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The Revolution Starts Now

Steve Earle

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Albumrecension

Nine years after he returned to active duty in music following a four-year "lost weekend" brought on by drugs and a stay in jail, Steve Earle is not only a stronger and more prolific artist than ever, but he's become nearly as well known for his outspoken political activism as he is for his music. Given this, it's appropriate that The Revolution Starts...Now sounds like a sequel to his previous studio album, 2002's Jerusalem. While Jerusalem explicitly dealt with the fear, paranoia, and political malaise that gripped America after September 11, 2001, The Revolution Starts...Now picks up as America finds itself stuck in an ill-conceived war in Iraq, with a presidential election looming on the horizon. The songs that explicitly deal with the Iraq war are the album's highlights, especially the high-spirited "Home to Houston" (which manages to find a glimmer of humor in its tale of a Texas boy driving a truck on the front lines) and "Rich Man's War" (which speaks of soldiers who find themselves holding the short end of the stick on both sides of the national divide); Earle's storytelling sense meshes well with the chaos and futility of battle, and he shows a genuine compassion for the regular guys who do the work for the power brokers who set up the war. Somewhat less effective is his (apparently) facetious proclamation of lust for Condoleeza Rice ("Condi, Condi," which goes on longer than it needs to and proves reggae isn't Earle's strong suit) and "F the CC," a solid bit of hard rock ranting that somehow seems to lose its point along the way. But the title tune (which bookends the album in two versions) is a loud-and-proud anthem of hope and change that's powerful election year listening, and Earle and his band — Eric "Roscoe" Ambel on guitar, Will Rigby on drums, and Kelly Looney on bass — tear into these songs with the enthusiasm and aggression of a hungry man attacking his breakfast. And while Earle likes to joke that he's put a moratorium on songs about girls, "I Thought You Should Know" is a lean and powerful meditation on jealousy and love gone bad that's a welcome change of pace in this context. The Revolution Starts...Now isn't up to the standards of the less theme-specific I Feel Alright or El Corazón, but Earle's polemics are much stronger than the work of your typical "protest" songwriter, and this is a better focused and more passionate work than Jerusalem, though one somehow doubts that the man who needs to hear this the most, George W. Bush, will be putting this on his stereo anytime soon.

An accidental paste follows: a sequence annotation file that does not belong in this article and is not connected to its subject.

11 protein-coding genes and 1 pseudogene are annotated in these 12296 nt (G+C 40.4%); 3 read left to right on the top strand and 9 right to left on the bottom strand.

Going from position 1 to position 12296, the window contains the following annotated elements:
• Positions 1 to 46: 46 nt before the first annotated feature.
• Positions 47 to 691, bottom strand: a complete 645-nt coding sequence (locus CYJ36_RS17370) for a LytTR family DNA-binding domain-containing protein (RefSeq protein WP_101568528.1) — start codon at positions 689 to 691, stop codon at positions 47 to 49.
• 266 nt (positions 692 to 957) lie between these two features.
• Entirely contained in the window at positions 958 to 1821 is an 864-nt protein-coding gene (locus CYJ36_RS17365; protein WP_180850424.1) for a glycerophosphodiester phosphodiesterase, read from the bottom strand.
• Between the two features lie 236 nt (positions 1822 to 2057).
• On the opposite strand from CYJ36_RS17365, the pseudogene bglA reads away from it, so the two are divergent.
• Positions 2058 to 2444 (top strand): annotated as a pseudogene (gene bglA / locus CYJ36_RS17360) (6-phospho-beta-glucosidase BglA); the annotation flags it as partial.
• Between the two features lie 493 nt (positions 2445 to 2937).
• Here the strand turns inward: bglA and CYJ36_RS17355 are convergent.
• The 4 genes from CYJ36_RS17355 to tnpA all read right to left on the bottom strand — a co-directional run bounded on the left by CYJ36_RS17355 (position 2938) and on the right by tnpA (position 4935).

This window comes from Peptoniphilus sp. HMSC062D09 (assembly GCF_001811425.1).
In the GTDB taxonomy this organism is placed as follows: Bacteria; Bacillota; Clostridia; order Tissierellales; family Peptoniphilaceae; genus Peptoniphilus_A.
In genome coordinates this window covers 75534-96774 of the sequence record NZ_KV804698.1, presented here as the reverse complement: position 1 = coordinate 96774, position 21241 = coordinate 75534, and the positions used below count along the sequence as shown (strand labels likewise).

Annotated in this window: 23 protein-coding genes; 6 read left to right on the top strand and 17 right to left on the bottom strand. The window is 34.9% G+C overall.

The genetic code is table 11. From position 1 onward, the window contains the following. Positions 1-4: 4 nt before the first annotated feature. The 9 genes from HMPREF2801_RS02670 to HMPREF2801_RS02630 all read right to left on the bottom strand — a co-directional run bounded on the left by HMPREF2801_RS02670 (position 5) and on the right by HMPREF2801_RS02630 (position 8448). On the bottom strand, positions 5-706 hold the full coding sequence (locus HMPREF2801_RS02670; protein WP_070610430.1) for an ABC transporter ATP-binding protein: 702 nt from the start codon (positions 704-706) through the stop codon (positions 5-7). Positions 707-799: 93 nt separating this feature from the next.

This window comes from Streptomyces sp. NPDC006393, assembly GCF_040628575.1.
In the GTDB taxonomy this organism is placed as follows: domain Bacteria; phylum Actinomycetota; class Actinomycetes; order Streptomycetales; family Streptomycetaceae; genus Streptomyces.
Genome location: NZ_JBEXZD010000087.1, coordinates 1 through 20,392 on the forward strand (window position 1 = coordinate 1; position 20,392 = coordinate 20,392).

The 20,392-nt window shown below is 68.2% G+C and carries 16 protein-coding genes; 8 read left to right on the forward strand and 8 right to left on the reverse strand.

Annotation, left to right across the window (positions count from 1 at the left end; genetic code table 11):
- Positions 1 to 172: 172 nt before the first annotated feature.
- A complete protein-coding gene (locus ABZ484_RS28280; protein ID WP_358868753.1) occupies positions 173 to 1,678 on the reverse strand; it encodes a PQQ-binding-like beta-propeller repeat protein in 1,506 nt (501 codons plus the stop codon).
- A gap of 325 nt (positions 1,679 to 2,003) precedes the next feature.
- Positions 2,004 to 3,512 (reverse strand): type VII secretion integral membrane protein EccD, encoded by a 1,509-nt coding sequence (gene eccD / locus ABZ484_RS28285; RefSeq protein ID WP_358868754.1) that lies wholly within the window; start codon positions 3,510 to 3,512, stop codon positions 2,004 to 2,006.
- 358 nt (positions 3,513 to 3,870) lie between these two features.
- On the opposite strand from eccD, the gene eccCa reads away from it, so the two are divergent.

Biografi

Född: 17 januari 1955 i Fort Monroe, VA

Genre: Country

Aktiva år: '80s, '90s, '00s, '10s

In the strictest sense, Steve Earle isn't a country artist; he's a roots rocker. Earle emerged in the mid-'80s, after Bruce Springsteen had popularized populist rock & roll and Dwight Yoakam had kick-started the neo-traditionalist movement in country music. At first, Earle appeared to be more indebted to the rock side than country, as he played a stripped-down, neo-rockabilly style that occasionally verged on outlaw country. However, his unwillingness to conform to the rules of Nashville or rock...
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